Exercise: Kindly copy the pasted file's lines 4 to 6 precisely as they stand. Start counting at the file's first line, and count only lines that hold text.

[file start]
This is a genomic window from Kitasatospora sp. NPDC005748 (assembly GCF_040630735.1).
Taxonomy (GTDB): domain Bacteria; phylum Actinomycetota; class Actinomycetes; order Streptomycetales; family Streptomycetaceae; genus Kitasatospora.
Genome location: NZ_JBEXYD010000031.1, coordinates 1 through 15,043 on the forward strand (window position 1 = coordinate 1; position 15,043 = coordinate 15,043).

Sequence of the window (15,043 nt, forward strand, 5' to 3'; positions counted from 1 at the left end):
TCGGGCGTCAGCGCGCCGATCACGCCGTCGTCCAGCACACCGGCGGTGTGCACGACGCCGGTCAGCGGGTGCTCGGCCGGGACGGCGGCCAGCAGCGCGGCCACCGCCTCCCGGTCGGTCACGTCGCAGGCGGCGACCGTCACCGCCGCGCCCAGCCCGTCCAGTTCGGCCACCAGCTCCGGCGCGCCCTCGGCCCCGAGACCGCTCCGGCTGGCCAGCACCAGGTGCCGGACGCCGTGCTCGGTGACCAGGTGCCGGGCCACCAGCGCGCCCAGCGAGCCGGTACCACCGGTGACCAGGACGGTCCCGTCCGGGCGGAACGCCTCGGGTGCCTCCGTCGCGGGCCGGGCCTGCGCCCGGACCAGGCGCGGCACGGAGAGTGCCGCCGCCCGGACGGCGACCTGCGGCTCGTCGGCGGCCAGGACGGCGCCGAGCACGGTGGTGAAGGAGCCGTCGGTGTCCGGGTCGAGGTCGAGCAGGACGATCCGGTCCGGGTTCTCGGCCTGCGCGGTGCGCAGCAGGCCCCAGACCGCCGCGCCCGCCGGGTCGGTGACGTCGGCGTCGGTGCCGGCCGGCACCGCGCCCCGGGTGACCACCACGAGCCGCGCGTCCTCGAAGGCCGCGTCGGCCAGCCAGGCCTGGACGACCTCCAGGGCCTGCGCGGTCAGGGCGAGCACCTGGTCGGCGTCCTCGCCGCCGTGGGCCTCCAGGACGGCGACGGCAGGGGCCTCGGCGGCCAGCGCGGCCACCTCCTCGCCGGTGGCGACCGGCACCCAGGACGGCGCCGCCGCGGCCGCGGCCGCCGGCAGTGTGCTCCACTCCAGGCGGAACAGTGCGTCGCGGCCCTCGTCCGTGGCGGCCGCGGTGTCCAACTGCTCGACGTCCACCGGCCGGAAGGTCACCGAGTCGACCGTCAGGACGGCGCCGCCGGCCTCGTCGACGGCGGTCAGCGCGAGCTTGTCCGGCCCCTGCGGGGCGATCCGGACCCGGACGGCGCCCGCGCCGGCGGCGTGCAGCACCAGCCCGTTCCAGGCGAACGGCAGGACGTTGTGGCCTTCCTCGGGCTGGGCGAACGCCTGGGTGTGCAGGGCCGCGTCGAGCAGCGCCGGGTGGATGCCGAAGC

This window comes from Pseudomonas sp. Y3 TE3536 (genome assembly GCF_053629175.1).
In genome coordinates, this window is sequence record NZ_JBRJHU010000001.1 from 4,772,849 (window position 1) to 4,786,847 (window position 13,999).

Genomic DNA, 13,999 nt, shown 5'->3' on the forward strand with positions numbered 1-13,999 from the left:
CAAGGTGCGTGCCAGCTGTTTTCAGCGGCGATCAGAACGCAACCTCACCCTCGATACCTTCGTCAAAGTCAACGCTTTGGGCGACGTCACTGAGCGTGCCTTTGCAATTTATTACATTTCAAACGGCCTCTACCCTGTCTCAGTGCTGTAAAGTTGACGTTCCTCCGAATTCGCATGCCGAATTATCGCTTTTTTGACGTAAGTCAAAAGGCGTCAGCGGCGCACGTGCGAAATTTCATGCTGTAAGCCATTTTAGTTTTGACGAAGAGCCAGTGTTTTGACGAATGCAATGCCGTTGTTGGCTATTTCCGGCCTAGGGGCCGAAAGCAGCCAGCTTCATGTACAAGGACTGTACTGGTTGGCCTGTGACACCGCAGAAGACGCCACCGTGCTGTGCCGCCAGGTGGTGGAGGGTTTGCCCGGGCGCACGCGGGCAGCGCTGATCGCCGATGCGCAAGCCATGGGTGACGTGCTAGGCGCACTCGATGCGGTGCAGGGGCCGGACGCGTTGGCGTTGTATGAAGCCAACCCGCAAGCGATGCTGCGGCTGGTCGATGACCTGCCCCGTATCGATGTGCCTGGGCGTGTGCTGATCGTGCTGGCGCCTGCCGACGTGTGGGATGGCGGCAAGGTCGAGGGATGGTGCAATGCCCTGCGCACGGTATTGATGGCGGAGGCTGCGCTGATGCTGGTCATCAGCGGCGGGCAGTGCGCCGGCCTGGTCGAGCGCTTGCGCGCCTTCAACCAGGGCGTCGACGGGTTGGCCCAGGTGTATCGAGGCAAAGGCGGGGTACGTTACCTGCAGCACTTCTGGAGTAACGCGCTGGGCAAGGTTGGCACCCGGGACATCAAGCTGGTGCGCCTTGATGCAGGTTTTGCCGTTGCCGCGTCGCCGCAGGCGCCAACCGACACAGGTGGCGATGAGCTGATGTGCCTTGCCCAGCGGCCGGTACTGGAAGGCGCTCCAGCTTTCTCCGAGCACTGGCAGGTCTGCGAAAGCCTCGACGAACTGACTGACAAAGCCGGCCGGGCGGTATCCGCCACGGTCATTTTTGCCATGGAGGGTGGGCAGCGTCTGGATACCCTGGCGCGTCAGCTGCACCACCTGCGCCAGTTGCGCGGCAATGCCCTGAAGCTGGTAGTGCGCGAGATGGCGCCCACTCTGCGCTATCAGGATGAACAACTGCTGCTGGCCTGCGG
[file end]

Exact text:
Sequence of the window (15,043 nt, forward strand, 5' to 3'; positions counted from 1 at the left end):
TCGGGCGTCAGCGCGCCGATCACGCCGTCGTCCAGCACACCGGCGGTGTGCACGACGCCGGTCAGCGGGTGCTCGGCCGGGACGGCGGCCAGCAGCGCGGCCACCGCCTCCCGGTCGGTCACGTCGCAGGCGGCGACCGTCACCGCCGCGCCCAGCCCGTCCAGTTCGGCCACCAGCTCCGGCGCGCCCTCGGCCCCGAGACCGCTCCGGCTGGCCAGCACCAGGTGCCGGACGCCGTGCTCGGTGACCAGGTGCCGGGCCACCAGCGCGCCCAGCGAGCCGGTACCACCGGTGACCAGGACGGTCCCGTCCGGGCGGAACGCCTCGGGTGCCTCCGTCGCGGGCCGGGCCTGCGCCCGGACCAGGCGCGGCACGGAGAGTGCCGCCGCCCGGACGGCGACCTGCGGCTCGTCGGCGGCCAGGACGGCGCCGAGCACGGTGGTGAAGGAGCCGTCGGTGTCCGGGTCGAGGTCGAGCAGGACGATCCGGTCCGGGTTCTCGGCCTGCGCGGTGCGCAGCAGGCCCCAGACCGCCGCGCCCGCCGGGTCGGTGACGTCGGCGTCGGTGCCGGCCGGCACCGCGCCCCGGGTGACCACCACGAGCCGCGCGTCCTCGAAGGCCGCGTCGGCCAGCCAGGCCTGGACGACCTCCAGGGCCTGCGCGGTCAGGGCGAGCACCTGGTCGGCGTCCTCGCCGCCGTGGGCCTCCAGGACGGCGACGGCAGGGGCCTCGGCGGCCAGCGCGGCCACCTCCTCGCCGGTGGCGACCGGCACCCAGGACGGCGCCGCCGCGGCCGCGGCCGCCGGCAGTGTGCTCCACTCCAGGCGGAACAGTGCGTCGCGGCCCTCGTCCGTGGCGGCCGCGGTGTCCAACTGCTCGACGTCCACCGGCCGGAAGGTCACCGAGTCGACCGTCAGGACGGCGCCGCCGGCCTCGTCGACGGCGGTCAGCGCGAGCTTGTCCGGCCCCTGCGGGGCGATCCGGACCCGGACGGCGCCCGCGCCGGCGGCGTGCAGCACCAGCCCGTTCCAGGCGAACGGCAGGACGTTGTGGCCTTCCTCGGGCTGGGCGAACGCCTGGGTGTGCAGGGCCGCGTCGAGCAGCGCCGGGTGGATGCCGAAGC

This window comes from Pseudomonas sp. Y3 TE3536 (genome assembly GCF_053629175.1).